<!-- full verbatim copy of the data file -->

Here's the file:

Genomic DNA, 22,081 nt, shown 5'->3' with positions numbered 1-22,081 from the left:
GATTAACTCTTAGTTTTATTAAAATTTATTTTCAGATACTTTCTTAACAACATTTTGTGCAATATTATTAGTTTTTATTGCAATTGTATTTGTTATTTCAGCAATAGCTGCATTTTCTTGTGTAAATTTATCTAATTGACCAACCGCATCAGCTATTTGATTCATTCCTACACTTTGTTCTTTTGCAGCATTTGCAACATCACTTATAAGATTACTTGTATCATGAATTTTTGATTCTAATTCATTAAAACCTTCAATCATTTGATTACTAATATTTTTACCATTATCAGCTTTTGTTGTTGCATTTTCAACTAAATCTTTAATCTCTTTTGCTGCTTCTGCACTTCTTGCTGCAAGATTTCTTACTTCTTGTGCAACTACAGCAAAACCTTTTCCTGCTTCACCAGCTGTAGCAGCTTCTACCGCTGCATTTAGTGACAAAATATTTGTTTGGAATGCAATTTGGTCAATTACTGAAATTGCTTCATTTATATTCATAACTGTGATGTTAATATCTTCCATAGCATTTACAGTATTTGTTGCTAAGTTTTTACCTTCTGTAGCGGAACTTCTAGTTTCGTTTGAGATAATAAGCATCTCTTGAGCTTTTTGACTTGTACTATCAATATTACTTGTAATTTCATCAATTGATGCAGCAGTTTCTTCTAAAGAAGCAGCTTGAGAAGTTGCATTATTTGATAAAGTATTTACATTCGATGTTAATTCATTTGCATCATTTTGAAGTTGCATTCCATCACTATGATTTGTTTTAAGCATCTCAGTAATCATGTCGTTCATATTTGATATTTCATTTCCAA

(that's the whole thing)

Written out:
Genomic DNA, 22,081 nt, shown 5'->3' with positions numbered 1-22,081 from the left:
GATTAACTCTTAGTTTTATTAAAATTTATTTTCAGATACTTTCTTAACAACATTTTGTGCAATATTATTAGTTTTTATTGCAATTGTATTTGTTATTTCAGCAATAGCTGCATTTTCTTGTGTAAATTTATCTAATTGACCAACCGCATCAGCTATTTGATTCATTCCTACACTTTGTTCTTTTGCAGCATTTGCAACATCACTTATAAGATTACTTGTATCATGAATTTTTGATTCTAATTCATTAAAACCTTCAATCATTTGATTACTAATATTTTTACCATTATCAGCTTTTGTTGTTGCATTTTCAACTAAATCTTTAATCTCTTTTGCTGCTTCTGCACTTCTTGCTGCAAGATTTCTTACTTCTTGTGCAACTACAGCAAAACCTTTTCCTGCTTCACCAGCTGTAGCAGCTTCTACCGCTGCATTTAGTGACAAAATATTTGTTTGGAATGCAATTTGGTCAATTACTGAAATTGCTTCATTTATATTCATAACTGTGATGTTAATATCTTCCATAGCATTTACAGTATTTGTTGCTAAGTTTTTACCTTCTGTAGCGGAACTTCTAGTTTCGTTTGAGATAATAAGCATCTCTTGAGCTTTTTGACTTGTACTATCAATATTACTTGTAATTTCATCAATTGATGCAGCAGTTTCTTCTAAAGAAGCAGCTTGAGAAGTTGCATTATTTGATAAAGTATTTACATTCGATGTTAATTCATTTGCATCATTTTGAAGTTGCATTCCATCACTATGATTTGTTTTAAGCATCTCAGTAATCATGTCGTTCATATTTGATATTTCATTTCCAA